Dr Southwood Smith: A Retrospect
Thomas Southwood Smith (1788-1861) was a minister, physician and social reformer, who considerably improved the health of the poor by linking sanitation with epidemics. A utilitarian, and friend of Jeremy Bentham, his arguments in The Use of the Dead to the Living (1827) helped lead to the Anatomy Act of 1832 which allowed corpses from workhouses to be sold to medical schools, and so ended the market for grave-robbers while improving medical education. Although the fame of his granddaughter, Octavia Hill, has eclipsed his own reputation, Southwood Smith was an important figure in his day, whose work initiated many public health reforms. He served on the royal commission on children's employment, and was medical representative on the General Board of Health to deal with the cholera epidemic of 1848. This biography, written by his granddaughter Gertrude, who was G. H. Lewes' daughter-in-law, was published in 1898.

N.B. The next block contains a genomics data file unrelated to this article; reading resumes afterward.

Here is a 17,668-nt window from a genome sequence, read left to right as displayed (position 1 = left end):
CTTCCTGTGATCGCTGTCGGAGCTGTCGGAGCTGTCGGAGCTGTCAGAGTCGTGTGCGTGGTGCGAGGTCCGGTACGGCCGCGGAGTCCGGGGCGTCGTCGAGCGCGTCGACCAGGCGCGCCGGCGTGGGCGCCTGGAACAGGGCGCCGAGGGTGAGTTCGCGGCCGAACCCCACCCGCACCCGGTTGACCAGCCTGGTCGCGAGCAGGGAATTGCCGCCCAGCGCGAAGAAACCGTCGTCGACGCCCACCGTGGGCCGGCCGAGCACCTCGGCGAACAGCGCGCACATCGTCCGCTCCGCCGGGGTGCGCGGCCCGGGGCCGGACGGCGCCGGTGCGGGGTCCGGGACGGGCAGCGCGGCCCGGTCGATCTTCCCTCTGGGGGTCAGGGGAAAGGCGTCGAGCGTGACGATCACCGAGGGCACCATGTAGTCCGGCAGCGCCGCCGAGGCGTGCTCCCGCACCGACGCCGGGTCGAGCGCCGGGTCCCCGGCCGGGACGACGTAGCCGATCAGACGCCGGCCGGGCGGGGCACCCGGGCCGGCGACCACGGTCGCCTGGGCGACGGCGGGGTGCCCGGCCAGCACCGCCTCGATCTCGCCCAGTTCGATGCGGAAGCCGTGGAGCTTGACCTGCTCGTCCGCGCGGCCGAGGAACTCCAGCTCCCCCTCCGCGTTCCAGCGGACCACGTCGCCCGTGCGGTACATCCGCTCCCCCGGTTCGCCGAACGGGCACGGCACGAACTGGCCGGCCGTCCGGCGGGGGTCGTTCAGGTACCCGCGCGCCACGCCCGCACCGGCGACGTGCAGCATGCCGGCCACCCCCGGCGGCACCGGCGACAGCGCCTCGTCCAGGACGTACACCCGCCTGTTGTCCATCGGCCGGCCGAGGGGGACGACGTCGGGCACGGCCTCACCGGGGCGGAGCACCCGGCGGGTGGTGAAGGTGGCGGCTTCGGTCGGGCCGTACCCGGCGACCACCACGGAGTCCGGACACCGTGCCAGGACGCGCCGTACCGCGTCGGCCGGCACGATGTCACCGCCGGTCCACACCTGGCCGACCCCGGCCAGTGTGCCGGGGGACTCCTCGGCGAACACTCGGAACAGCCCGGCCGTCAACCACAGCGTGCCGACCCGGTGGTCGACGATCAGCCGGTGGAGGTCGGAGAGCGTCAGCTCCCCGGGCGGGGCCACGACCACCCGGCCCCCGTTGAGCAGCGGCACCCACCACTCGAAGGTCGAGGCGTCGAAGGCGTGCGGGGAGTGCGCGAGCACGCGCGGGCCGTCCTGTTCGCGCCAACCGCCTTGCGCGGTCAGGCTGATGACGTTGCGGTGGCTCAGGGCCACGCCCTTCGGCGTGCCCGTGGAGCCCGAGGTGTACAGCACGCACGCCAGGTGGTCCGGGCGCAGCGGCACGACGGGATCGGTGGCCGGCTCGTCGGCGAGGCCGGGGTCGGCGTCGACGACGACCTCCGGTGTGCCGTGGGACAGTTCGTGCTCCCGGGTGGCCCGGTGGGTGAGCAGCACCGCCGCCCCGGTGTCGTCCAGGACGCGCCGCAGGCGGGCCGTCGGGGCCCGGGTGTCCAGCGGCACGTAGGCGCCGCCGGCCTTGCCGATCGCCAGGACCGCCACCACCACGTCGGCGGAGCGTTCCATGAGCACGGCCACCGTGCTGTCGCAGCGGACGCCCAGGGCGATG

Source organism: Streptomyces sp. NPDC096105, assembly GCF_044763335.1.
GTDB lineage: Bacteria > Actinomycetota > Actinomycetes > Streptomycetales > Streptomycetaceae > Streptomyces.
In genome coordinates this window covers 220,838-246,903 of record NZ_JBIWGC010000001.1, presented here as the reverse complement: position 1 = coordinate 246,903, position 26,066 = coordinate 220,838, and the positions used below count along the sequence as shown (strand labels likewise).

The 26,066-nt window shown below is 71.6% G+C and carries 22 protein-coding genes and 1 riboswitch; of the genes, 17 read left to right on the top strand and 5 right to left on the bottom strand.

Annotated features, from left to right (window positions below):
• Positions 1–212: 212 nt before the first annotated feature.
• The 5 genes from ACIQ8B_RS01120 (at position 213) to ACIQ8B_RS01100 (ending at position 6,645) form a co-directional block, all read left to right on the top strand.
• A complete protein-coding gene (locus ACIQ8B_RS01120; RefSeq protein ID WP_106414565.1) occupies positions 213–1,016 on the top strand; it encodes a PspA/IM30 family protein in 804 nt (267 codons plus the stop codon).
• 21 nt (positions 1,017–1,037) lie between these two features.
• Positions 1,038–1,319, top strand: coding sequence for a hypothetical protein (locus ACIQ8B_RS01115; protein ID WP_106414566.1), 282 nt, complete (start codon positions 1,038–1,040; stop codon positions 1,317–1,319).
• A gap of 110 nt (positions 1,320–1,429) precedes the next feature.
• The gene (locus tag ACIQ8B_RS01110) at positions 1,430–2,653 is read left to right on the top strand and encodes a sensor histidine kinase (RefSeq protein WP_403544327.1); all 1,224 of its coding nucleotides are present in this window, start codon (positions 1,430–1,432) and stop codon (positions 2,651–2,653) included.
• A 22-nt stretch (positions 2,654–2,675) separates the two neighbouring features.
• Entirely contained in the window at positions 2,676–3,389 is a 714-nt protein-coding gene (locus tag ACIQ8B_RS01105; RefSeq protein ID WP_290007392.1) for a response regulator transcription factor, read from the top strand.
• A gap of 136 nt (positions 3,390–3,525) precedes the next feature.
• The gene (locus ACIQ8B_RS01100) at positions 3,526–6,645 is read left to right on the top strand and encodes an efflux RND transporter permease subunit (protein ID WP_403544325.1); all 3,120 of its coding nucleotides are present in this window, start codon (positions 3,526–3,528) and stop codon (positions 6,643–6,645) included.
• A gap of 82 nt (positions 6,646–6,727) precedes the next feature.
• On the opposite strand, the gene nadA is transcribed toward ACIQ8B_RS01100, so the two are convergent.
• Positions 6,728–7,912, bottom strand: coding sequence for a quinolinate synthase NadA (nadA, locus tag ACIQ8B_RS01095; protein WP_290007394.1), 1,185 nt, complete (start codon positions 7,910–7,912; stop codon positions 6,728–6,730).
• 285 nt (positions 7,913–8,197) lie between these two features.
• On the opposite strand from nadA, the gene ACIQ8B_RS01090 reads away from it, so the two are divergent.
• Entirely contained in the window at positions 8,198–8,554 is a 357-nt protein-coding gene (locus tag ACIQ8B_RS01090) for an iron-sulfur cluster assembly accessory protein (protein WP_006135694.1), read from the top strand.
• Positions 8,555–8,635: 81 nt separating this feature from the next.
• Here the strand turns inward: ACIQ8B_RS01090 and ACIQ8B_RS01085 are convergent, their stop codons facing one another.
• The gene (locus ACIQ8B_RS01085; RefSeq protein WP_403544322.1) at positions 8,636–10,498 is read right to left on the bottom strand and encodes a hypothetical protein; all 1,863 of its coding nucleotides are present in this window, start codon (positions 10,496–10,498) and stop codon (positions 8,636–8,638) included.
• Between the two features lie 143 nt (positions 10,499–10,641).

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RISE OF THE SANITARY MOVEMENT 1837
THE TEN YEARS STRUGGLE FOR SANITARY
Causes of delay History of the sanitary movement at this
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